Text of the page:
Measuring Opinion in Times of Transition: Politics and Public Opinion in Nepal between 2004 and 2008

By Sharma, Sudhindra; Sen, Pawan Kumar | Contributions to Nepalese Studies, July 2010 | Go to article overview

Measuring Opinion in Times of Transition: Politics and Public Opinion in Nepal between 2004 and 2008


Sharma, Sudhindra, Sen, Pawan Kumar, Contributions to Nepalese Studies


The longitudinal opinion survey on Nepal Contemporary Political Situation (NCPS) was conducted between 2004 and 2008, eventful years in the history. The existing data from survey of longitudinal public opinion, during such a crucial period in Nepal's history, allow for the possibility of examining people's thoughts, choices, preferences as well as their shift during the momenteous historical transition. With the access to the data of longitudinal public opinion in the public domain generated at a point in Nepali history when major political changes occurred, we can examine people's opinions at important historical junctures, re-examine Nepal's political transition in the light of the opinions of the public, and reflect on the relationship between public opinion and political events.

Some questions that come forth in this context are: On what issues have public opinion remained the same or changed? What accounts for the continuity or changes in public opinion on these issues? Have political events led to shift the public opinion? If so, on what specific ways has it done so? To what extent have the public opinion affected political outcomes? How are political events linked to the opinion of the public?

One of the reasons that made us explore the relationship between political events and public opinion survey is the discrepancy between people's preference on a constitutional monarchy and parliamentary democracy, that we noted in "Political Opinion Poll in Nepal's Context" Studies in History and Society (Sharma and Sen 2005b), and the establishment of Nepal as a federal democratic, secular republic by an elected constituent assembly in 2008. How does one account for the circumstances where political opinion polls claim something as the public preference while political parties elected from the public promulgate something else? However, this is not the only strange feature that we had noticed.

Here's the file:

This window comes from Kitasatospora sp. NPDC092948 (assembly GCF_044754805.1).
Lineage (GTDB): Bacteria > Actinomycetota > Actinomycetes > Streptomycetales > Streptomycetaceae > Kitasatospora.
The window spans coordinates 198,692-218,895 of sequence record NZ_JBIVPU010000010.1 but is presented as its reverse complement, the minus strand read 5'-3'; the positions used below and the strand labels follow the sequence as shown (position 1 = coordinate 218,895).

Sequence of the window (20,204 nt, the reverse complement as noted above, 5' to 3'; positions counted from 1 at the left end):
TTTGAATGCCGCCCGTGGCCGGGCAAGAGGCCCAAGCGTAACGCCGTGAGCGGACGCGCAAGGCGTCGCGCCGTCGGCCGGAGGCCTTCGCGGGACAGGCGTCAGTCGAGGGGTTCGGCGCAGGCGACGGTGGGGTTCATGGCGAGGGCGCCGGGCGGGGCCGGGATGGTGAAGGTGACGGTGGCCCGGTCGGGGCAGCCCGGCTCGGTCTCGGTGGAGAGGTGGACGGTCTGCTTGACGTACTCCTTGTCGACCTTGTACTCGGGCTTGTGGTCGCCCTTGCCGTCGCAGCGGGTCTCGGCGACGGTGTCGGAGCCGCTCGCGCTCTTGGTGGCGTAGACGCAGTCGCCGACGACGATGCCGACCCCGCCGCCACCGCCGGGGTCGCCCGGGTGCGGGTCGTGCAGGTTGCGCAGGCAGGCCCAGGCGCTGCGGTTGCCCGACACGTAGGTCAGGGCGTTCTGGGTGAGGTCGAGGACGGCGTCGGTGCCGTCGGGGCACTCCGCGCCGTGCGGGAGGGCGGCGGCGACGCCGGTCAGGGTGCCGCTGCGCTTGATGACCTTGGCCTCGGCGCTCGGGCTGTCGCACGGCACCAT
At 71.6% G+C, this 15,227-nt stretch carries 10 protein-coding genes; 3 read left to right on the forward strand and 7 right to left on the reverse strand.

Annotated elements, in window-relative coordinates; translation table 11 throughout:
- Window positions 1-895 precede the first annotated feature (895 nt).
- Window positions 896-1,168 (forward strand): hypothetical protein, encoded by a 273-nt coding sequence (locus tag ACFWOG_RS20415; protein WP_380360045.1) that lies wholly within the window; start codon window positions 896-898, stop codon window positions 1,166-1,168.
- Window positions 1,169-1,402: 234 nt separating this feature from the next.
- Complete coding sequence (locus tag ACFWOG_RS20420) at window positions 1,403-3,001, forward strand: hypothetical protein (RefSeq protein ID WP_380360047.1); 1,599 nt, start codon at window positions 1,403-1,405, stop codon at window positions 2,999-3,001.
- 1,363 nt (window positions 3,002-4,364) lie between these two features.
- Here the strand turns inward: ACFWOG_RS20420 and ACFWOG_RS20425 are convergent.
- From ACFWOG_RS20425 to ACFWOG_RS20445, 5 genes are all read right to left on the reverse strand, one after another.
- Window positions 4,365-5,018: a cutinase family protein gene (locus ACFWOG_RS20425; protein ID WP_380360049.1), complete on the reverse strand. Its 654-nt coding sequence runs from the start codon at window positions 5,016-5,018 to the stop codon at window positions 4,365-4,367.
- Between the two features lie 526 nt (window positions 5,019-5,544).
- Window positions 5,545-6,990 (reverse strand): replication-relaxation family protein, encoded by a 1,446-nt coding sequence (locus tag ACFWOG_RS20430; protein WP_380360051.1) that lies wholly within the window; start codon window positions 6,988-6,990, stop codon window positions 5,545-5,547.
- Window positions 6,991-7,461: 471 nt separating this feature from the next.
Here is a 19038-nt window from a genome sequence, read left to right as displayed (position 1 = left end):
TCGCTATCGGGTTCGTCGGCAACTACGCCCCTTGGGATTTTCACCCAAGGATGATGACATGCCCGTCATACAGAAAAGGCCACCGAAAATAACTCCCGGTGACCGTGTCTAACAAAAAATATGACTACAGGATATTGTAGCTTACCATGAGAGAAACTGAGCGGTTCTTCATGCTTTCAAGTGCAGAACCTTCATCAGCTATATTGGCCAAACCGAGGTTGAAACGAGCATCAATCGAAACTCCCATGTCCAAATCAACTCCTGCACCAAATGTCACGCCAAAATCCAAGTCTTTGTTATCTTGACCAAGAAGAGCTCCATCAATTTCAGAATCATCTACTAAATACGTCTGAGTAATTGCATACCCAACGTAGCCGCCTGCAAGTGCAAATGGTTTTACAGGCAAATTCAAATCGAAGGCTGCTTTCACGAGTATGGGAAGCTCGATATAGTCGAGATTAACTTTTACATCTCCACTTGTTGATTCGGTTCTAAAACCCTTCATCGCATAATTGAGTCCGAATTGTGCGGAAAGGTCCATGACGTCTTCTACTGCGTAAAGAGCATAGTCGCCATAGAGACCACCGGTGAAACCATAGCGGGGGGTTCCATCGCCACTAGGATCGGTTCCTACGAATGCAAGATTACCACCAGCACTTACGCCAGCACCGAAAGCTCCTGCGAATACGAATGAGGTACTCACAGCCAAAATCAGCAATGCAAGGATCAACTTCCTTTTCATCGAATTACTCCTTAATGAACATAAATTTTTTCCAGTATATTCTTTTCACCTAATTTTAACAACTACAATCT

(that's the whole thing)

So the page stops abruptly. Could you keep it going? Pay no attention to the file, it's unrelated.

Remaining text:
As discussions began to arise in the media on the nature of the Nepali state, one political event followed another in a dramatic fashion between 2004 and 2008. A high proportion of people in our survey responded as 'don't know / cannot say' to some of the questions such as, 'Who should rule the country to legitimize it?' or 'If the elections for the constituent assembly were to be held today, whom would you vote for?' In other words, it seemed to be a correlation between political events which questioned the very foundation of Nepali state, and a lack of certainty among the people as what the fundamental governance structure of the Nepali state should be. A very high proportion of 'don't know / cannot say' resembled the shifts in the fast-changing political terrain. It compelled us to probe into the relationship between political events and public opinion surveys.

In order to account the seeming contradictions and the ambigious nature of public's response in a political context marked by rapid flux, we began to examine the literature on public opinion formation and its change. Our curiosity regarding public opinion formation process was, to a certain extent, addressed in many articles in the compendium The Sage Handbook of Public Opinion Research (edited by: Wolfgang Donsbach and Michael W. Traugott, 2008). The articles in the compendium, however, were drawn largely from European and American contexts and experiences, they did not illuminate the relationship between politics and public opinions in the context of developing countries such as Nepal. It provides clues to understand such a relationship.

Based on a review of literature, we attempt here to postulate a conceptual framework to account for the formation of people's opinion in Nepal's context. We begin by sketching the framework of study and outlining its key elements. Then, we sketch, in broad contours, the political events between 2004 and 2008, and highlight the major findings of the each of the five public opinion polls. We discuss the continuity and changes in the public opinion and try to observe them in the fast-changing political circumstances. …

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